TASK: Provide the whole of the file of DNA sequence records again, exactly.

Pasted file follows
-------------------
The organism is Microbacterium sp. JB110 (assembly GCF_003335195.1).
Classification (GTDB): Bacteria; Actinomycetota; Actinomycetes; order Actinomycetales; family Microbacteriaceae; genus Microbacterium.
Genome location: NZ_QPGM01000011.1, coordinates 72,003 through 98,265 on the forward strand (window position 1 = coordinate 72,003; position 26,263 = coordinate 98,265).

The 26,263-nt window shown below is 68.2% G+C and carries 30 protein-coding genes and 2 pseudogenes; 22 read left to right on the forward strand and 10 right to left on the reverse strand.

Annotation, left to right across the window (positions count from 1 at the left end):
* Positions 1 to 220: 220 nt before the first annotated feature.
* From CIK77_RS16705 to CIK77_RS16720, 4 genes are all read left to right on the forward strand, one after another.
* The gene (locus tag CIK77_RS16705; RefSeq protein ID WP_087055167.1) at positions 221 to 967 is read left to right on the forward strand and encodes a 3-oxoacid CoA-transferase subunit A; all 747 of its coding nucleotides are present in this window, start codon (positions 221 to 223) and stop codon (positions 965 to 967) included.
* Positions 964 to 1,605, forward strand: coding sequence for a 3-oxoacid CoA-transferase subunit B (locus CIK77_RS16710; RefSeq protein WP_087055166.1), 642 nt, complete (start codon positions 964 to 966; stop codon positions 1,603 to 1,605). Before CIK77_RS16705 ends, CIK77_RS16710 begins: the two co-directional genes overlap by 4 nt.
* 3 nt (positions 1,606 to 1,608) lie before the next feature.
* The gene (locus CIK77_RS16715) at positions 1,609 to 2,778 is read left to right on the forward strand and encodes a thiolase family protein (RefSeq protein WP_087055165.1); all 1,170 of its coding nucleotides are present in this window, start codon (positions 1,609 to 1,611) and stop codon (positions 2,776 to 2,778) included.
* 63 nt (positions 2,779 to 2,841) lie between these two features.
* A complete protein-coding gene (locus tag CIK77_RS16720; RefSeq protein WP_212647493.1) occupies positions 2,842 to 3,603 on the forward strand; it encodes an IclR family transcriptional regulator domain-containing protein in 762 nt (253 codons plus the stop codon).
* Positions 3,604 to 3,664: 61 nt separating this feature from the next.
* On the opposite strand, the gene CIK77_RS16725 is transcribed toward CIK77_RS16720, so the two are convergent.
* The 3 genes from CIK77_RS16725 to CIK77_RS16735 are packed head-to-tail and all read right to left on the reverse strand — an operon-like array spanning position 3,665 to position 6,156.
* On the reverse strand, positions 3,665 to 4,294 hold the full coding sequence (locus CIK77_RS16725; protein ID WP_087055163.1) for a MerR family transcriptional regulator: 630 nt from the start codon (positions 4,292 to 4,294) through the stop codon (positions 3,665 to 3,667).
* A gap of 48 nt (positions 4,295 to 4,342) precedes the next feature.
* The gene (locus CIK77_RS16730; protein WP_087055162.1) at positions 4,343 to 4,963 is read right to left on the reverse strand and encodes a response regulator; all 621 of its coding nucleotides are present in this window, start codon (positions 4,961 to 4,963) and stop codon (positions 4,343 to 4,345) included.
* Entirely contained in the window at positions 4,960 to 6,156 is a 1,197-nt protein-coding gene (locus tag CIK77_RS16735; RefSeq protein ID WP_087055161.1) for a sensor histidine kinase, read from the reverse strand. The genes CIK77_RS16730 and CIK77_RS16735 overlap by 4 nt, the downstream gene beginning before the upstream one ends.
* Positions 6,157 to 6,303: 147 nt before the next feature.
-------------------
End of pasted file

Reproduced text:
The organism is Microbacterium sp. JB110 (assembly GCF_003335195.1).
Classification (GTDB): Bacteria; Actinomycetota; Actinomycetes; order Actinomycetales; family Microbacteriaceae; genus Microbacterium.
Genome location: NZ_QPGM01000011.1, coordinates 72,003 through 98,265 on the forward strand (window position 1 = coordinate 72,003; position 26,263 = coordinate 98,265).

The 26,263-nt window shown below is 68.2% G+C and carries 30 protein-coding genes and 2 pseudogenes; 22 read left to right on the forward strand and 10 right to left on the reverse strand.

Annotation, left to right across the window (positions count from 1 at the left end):
* Positions 1 to 220: 220 nt before the first annotated feature.
* From CIK77_RS16705 to CIK77_RS16720, 4 genes are all read left to right on the forward strand, one after another.
* The gene (locus tag CIK77_RS16705; RefSeq protein ID WP_087055167.1) at positions 221 to 967 is read left to right on the forward strand and encodes a 3-oxoacid CoA-transferase subunit A; all 747 of its coding nucleotides are present in this window, start codon (positions 221 to 223) and stop codon (positions 965 to 967) included.
* Positions 964 to 1,605, forward strand: coding sequence for a 3-oxoacid CoA-transferase subunit B (locus CIK77_RS16710; RefSeq protein WP_087055166.1), 642 nt, complete (start codon positions 964 to 966; stop codon positions 1,603 to 1,605). Before CIK77_RS16705 ends, CIK77_RS16710 begins: the two co-directional genes overlap by 4 nt.
* 3 nt (positions 1,606 to 1,608) lie before the next feature.
* The gene (locus CIK77_RS16715) at positions 1,609 to 2,778 is read left to right on the forward strand and encodes a thiolase family protein (RefSeq protein WP_087055165.1); all 1,170 of its coding nucleotides are present in this window, start codon (positions 1,609 to 1,611) and stop codon (positions 2,776 to 2,778) included.
* 63 nt (positions 2,779 to 2,841) lie between these two features.
* A complete protein-coding gene (locus tag CIK77_RS16720; RefSeq protein WP_212647493.1) occupies positions 2,842 to 3,603 on the forward strand; it encodes an IclR family transcriptional regulator domain-containing protein in 762 nt (253 codons plus the stop codon).
* Positions 3,604 to 3,664: 61 nt separating this feature from the next.
* On the opposite strand, the gene CIK77_RS16725 is transcribed toward CIK77_RS16720, so the two are convergent.
* The 3 genes from CIK77_RS16725 to CIK77_RS16735 are packed head-to-tail and all read right to left on the reverse strand — an operon-like array spanning position 3,665 to position 6,156.
* On the reverse strand, positions 3,665 to 4,294 hold the full coding sequence (locus CIK77_RS16725; protein ID WP_087055163.1) for a MerR family transcriptional regulator: 630 nt from the start codon (positions 4,292 to 4,294) through the stop codon (positions 3,665 to 3,667).
* A gap of 48 nt (positions 4,295 to 4,342) precedes the next feature.
* The gene (locus CIK77_RS16730; protein WP_087055162.1) at positions 4,343 to 4,963 is read right to left on the reverse strand and encodes a response regulator; all 621 of its coding nucleotides are present in this window, start codon (positions 4,961 to 4,963) and stop codon (positions 4,343 to 4,345) included.
* Entirely contained in the window at positions 4,960 to 6,156 is a 1,197-nt protein-coding gene (locus tag CIK77_RS16735; RefSeq protein ID WP_087055161.1) for a sensor histidine kinase, read from the reverse strand. The genes CIK77_RS16730 and CIK77_RS16735 overlap by 4 nt, the downstream gene beginning before the upstream one ends.
* Positions 6,157 to 6,303: 147 nt before the next feature.